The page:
Keeping BC’s ice rinks safe

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Whether it’s curling bonspiels, hockey tournaments or figure skating competitions, British Columbia’s ice rinks are busy this time of year. That’s why it’s all the more important for owners and operators of the more than 200 arenas operating in the province to have the proper safety measures in place to prevent against accidental ammonia release. 

How is ammonia used?

Ammonia is used in various refrigeration systems, including those at ice arenas and curling rinks, to create the artificial ice surfaces. Ammonia is considered a toxic substance, and can cause severe injuries or death to people that come into contact with it. For this reason, there are very strict safety requirements in place for the use of ammonia in public recreational facilities that must be adhered to in order to reduce the risk of exposure.

How do leaks happen?

Accidental ammonia releases can be caused by leaks from components such as heat exchangers, condensers, or seals during the operation of a plant or from over-pressure conditions that cause pressure relief valves to open. Ammonia can also be accidentally released during repairs or maintenance if not conducted in a safe manner.

Who is responsible for keeping ammonia refrigeration plants safe?

Owners and operators of facilities with ammonia refrigeration plants that exceed 50 kW capacity are required to have appropriately qualified and certified individuals in control of their refrigeration plant at all times that the plant is in operation. The individuals in charge of the plant are required to be trained in the safe operation of that specific plant and know what to do in case of an emergency, such as an ammonia leak.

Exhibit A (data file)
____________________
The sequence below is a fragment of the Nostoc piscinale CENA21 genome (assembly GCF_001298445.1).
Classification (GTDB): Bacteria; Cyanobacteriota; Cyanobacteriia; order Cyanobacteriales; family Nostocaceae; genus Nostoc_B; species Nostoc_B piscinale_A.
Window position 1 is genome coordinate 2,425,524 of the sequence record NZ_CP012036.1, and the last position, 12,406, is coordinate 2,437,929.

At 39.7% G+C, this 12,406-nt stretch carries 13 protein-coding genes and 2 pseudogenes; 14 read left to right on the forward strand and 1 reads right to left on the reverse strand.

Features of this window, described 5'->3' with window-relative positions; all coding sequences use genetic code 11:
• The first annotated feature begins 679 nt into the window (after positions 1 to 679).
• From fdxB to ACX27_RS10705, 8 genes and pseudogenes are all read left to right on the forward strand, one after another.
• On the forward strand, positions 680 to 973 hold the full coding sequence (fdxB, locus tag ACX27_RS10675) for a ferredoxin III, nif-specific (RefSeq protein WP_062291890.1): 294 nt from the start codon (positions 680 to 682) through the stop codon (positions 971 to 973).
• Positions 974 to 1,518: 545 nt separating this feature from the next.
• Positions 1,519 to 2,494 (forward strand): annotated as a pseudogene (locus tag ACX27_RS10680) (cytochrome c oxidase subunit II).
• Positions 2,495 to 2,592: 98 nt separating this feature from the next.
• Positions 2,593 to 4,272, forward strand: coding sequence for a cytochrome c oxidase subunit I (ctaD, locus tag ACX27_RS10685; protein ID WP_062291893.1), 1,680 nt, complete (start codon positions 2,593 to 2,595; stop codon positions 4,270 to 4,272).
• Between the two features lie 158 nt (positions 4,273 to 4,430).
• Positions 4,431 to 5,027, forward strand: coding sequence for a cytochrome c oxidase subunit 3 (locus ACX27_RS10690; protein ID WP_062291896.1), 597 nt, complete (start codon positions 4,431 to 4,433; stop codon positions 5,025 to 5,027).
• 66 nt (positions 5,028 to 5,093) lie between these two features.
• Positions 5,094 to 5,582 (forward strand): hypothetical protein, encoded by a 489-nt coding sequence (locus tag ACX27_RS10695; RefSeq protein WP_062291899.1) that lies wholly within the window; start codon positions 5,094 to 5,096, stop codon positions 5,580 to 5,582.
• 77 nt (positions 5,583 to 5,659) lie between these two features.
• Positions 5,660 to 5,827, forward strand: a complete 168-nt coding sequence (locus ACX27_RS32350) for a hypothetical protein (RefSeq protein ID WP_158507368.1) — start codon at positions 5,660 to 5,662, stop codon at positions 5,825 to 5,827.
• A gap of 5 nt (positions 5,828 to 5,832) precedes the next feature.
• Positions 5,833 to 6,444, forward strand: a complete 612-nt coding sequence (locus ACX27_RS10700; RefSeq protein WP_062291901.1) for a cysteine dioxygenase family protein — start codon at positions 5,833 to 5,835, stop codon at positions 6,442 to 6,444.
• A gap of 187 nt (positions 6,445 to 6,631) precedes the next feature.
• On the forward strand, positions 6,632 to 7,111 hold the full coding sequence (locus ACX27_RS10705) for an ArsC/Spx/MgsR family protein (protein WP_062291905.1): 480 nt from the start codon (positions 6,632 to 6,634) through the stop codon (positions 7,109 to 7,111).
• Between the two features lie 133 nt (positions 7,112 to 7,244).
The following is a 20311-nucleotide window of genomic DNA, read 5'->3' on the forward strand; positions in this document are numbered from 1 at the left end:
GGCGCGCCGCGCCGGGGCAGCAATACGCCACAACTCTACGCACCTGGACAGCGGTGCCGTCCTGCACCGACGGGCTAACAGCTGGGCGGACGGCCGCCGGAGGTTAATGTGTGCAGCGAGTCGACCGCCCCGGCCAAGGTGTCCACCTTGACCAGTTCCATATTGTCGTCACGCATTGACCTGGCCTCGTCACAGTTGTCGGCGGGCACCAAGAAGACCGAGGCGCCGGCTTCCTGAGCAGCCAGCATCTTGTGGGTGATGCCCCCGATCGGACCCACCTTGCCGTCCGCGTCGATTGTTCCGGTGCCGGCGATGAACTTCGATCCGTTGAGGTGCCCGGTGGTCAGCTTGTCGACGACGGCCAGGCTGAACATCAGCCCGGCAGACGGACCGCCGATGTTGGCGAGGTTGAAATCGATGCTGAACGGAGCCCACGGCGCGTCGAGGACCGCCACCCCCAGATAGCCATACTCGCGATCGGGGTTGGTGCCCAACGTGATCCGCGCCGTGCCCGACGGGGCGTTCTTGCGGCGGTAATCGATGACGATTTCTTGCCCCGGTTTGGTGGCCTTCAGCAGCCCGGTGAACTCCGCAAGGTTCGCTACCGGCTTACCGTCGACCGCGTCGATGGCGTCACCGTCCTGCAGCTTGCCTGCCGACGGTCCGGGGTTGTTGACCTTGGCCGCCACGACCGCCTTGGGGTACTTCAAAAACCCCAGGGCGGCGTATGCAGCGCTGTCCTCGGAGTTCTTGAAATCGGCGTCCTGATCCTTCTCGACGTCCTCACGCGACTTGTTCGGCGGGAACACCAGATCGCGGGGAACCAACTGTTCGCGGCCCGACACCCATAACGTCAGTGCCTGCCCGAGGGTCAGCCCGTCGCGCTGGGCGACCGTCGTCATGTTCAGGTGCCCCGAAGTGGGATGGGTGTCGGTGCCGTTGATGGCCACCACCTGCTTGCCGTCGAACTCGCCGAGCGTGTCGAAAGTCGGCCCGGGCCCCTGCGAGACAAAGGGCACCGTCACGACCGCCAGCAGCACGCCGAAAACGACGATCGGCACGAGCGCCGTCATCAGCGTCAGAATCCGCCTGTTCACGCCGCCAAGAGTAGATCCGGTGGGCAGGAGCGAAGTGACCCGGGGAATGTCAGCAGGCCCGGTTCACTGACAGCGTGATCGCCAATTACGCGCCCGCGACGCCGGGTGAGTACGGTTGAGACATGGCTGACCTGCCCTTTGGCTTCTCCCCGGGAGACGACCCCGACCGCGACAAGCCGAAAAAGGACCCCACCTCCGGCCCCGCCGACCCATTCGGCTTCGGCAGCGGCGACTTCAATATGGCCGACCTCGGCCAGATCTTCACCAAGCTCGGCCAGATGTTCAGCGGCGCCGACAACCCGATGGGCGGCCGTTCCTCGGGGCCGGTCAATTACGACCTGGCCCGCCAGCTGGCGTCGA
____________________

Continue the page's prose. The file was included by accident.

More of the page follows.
“It is important that properly trained and qualified persons are in continuous control of an ammonia plant,” explains Technical Safety BC’s Tony Scholl, Technical Lead, Boilers and Pressure Vessels. “This is to ensure that the plant is operated safely to reduce the risk of an accidental ammonia release. Facility safety systems and devices, including alarms, must be installed, tested and maintained on an on-going basis to ensure they will function properly during emergency situations.”

Technical Safety BC periodically inspects rinks and other locations with ammonia facilities to confirm regulatory obligations are being met. However, it is the legal responsibility of the facility owner to meet the requirements of the legislation.

“With more than 200 arenas across the province we can’t be everywhere at once,” expands Technical Safety BC’s Janice Lee, Director, Safety Oversight. “The owners of the facilities are responsible to ensure they are in compliance with the legislation. We are here to work with industry to provide advice, guidance, information, oversight, and worker certification. Safety is a shared responsibility, and one we take very seriously.”

 

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